How to Make Brick Walls Using Less Bricks

Regia Marinho
4 min readJun 14, 2020

Is there an engineer available that makes a long wall?

Wavy brick walls use fewer bricks than straight walls.

A straight line isn’t always the best.

“Is that it?”
“No. That’s a wall.”
“It could be disguised.”
“You’re not very good at looking for things, are you?”
“I’m good at looking for walls. Look, I found another one.”
― Derek Landy, Kingdom of the Wicked

To build a garden wall is better to make a serpentine wall. They are also known as ribbon walls.

Did you know that wavy walls are actually cheaper to build, and stronger?

The serpentine wall is quite popular in England.

Used more as garden walls, their curved appearance is more than just for aesthetics.

This wall saves on bricks, even with its sinuous configuration, because it can be made with just one thick brick.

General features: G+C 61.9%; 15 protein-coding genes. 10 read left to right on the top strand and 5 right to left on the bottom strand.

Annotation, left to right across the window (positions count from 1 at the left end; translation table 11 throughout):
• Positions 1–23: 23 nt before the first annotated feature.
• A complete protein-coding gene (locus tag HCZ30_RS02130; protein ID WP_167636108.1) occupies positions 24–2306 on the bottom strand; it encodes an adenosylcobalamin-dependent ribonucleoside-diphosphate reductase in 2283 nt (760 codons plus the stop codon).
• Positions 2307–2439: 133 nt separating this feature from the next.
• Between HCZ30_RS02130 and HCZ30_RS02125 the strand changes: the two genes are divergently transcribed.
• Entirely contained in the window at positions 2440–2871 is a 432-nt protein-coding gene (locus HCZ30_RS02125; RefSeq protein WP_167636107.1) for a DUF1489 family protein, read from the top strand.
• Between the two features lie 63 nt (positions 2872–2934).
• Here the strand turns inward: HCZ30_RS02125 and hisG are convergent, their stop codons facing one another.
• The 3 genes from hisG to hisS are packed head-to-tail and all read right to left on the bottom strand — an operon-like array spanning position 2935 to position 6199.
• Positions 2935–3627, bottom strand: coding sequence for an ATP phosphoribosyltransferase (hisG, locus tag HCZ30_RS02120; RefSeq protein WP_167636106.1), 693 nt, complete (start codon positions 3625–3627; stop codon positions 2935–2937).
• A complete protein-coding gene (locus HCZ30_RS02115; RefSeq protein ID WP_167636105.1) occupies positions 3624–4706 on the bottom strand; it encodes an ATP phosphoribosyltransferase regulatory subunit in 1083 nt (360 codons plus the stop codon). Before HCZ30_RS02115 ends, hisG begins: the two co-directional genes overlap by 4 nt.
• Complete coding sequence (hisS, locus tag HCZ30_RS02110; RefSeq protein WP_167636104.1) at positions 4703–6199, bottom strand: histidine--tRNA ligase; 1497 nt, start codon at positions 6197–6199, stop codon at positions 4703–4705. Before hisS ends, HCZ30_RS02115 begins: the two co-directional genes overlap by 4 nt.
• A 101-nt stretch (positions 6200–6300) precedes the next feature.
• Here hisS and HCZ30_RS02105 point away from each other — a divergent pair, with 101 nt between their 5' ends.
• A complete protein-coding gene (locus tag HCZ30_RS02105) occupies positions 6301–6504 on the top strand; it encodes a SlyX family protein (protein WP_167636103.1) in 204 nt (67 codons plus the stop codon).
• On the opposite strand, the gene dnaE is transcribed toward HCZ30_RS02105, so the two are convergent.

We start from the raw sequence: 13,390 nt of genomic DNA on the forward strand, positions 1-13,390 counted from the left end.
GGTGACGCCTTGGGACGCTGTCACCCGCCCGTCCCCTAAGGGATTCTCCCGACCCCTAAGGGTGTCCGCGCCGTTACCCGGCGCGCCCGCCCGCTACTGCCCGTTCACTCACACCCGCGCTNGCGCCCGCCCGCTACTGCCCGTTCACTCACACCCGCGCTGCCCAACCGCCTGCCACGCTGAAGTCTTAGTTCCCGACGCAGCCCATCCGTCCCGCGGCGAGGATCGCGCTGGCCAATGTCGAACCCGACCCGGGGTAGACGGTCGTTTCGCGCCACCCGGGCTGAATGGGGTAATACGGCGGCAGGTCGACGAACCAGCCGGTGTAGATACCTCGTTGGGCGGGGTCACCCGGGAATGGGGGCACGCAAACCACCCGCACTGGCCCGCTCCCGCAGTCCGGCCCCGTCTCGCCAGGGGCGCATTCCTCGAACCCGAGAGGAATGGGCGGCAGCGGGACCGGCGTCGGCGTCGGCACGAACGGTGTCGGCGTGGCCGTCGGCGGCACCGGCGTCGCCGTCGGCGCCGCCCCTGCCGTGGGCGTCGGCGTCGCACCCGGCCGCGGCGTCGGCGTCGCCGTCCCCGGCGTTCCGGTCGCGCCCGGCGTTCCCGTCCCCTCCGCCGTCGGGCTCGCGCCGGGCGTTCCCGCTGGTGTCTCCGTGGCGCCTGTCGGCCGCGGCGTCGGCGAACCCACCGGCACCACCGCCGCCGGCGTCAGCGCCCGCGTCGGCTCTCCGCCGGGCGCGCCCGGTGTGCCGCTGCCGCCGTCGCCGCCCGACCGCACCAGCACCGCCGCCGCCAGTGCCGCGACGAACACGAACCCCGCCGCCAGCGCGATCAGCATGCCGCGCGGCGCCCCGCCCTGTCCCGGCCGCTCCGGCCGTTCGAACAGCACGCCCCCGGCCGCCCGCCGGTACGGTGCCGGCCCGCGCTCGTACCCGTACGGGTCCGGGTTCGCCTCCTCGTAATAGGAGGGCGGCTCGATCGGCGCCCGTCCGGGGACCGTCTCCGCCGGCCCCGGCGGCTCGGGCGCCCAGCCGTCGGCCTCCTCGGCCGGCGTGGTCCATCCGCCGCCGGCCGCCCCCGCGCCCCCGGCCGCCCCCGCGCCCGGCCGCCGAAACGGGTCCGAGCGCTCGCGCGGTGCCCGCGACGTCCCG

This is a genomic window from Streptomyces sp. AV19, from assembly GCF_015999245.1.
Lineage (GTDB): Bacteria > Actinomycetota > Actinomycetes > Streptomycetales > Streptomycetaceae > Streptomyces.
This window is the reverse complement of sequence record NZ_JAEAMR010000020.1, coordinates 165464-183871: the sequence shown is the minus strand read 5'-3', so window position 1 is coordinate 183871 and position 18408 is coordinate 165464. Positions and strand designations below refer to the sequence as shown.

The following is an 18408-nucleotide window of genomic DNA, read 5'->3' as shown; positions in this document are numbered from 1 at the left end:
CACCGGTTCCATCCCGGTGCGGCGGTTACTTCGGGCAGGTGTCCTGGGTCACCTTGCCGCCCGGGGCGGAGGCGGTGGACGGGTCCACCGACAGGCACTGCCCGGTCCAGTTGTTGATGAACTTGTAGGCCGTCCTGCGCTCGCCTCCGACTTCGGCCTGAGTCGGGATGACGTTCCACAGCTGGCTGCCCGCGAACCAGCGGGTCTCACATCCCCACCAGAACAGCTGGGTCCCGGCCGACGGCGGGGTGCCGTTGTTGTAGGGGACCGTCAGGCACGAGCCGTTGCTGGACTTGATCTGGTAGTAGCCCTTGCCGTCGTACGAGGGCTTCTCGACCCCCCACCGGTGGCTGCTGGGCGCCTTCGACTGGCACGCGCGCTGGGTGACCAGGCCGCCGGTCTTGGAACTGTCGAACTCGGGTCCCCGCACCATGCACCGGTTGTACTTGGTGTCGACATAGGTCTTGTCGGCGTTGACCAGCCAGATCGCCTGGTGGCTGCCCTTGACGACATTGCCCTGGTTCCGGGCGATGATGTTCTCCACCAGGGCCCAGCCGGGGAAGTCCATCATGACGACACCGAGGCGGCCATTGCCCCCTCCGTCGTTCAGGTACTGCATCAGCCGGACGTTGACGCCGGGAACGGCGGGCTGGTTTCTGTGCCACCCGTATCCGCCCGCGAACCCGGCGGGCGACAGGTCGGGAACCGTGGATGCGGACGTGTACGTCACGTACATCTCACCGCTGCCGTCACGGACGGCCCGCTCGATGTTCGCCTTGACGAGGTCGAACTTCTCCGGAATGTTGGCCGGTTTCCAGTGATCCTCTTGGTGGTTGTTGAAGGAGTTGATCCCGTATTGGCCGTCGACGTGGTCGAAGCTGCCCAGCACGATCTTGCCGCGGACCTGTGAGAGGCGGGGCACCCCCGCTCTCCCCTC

If such a thin wall were made in a straight line, it would fall easily.

The alternate convex and concave curves in the wall provide stability and help it to resist lateral forces.

This is because their curved form provides enough stability so that just one layer of bricks can be used.

If a straight wall used the same number of bricks, it would quickly fall over.

Crinkle crankle walls resist horizontal forces, like wind, more than straight wall would.

The amount of material used in the wall is proportional to the product of its length and thickness.

These walls have a long history dating back to the 18th century.

They’re popular in Suffolk with twice as many examples as the rest of the UK.

Serpentine walls can also be found in the United States.

The most famous example of a serpentine wall is at the University of Virginia, where Thomas Jefferson incorporated them into the architecture.

Thomas Jefferson adapted a well-established English style of the construction of walls.

Regia Marinho

I write about ideas, technology, the future and inspire the world through art. Artist. Civil engineer.